As US congressional negotiators worked deep into the weekend in a bid to craft an urgent deal linking aid to Ukraine and Israel to new border security, one top Democrat said he was "very optimistic" about a resolution.
"I'm very encouraged. I'm very optimistic they're moving in a very positive way," Senator Joe Manchin, a centrist Democrat, told CNN's "State of the Union."
He said he had been in touch with negotiators from both parties, as well as the White House, and "they understand that the border is broken" and needs to be fixed.
Three Senate negotiators -- independent Kyrsten Sinema, Democrat Chris Murphy and Republican James Lankford -- met Saturday and were to meet again Sunday in search of a compromise that would also include aid for Taiwan.
All three cited progress after the Saturday talks, Politico reported.
But at least one senior Republican senator, Lindsey Graham, sounded a more cautious note on Sunday, suggesting that some lawmakers were bridling at the pressure for a quick deal.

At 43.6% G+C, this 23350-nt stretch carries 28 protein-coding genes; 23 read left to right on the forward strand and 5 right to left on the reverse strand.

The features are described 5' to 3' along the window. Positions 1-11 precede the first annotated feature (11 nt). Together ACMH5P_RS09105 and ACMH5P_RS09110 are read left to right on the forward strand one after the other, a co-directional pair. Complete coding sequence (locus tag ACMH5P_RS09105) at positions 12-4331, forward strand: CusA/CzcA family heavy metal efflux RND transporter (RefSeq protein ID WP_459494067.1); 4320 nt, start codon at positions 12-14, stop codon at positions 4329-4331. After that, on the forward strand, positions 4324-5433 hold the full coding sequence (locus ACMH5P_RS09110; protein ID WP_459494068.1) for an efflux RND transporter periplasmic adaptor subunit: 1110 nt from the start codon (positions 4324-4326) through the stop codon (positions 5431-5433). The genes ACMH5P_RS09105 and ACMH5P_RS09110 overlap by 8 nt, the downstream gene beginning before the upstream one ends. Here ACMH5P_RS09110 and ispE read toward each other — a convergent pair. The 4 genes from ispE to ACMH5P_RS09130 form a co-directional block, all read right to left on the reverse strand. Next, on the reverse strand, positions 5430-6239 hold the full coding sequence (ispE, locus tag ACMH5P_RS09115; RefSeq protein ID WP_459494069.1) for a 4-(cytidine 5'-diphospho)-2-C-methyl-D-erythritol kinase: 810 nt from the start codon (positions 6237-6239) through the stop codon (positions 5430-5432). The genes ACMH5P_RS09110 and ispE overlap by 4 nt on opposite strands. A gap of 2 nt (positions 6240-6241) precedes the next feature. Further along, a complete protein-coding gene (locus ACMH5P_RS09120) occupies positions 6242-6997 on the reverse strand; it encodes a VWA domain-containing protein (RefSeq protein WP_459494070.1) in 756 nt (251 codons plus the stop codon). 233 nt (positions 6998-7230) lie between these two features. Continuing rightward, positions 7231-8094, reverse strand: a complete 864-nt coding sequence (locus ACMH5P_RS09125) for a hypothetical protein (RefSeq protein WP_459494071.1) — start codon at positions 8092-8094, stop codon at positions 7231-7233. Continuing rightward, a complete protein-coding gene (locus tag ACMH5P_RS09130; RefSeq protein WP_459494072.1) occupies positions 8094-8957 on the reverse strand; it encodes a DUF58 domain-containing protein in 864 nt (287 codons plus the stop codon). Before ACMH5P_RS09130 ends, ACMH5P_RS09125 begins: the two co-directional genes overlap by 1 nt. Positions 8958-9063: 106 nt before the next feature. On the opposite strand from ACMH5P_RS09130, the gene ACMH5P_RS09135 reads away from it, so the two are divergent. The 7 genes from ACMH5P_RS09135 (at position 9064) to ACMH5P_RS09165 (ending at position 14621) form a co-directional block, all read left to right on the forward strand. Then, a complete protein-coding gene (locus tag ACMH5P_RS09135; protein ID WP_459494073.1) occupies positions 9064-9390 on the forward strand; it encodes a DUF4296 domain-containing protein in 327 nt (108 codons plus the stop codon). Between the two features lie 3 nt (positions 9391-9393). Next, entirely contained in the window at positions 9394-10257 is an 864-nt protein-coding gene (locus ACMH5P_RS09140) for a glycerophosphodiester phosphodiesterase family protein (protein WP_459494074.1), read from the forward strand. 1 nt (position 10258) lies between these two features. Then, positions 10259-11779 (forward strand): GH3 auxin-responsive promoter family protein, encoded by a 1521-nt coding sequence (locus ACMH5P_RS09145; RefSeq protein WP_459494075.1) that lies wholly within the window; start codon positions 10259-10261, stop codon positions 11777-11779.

"The bottom line here is we feel like we're being jammed," Graham told NBC's "Meet the Press." We're not anywhere close to a deal. It'll go into next year."
The Biden administration has stressed the urgency of getting new aid, particularly as Ukraine faces another winter under Russian attack.
Democrats support a proposed $61 billion package of military, humanitarian and macroeconomic assistance.
But Graham and other Republicans insist that Congress must first shore up border security to stem a continuing influx of migrants.
He said a compromise was possible, but warned Democrats that "I will not help Ukraine, Taiwan or Israel until we secure a border that's been obliterated."
Lawmakers had been due to go into recess Thursday evening.
But Senate Democratic leader Charles Schumer said Thursday that the chamber would return on Monday, giving negotiators time to reach "a framework agreement."
Any deal reached in the Senate would also need to pass the Republican-controlled House of Representatives, which has begun its holiday recess. Its members can in theory be recalled to Washington to vote if an agreement is reached.
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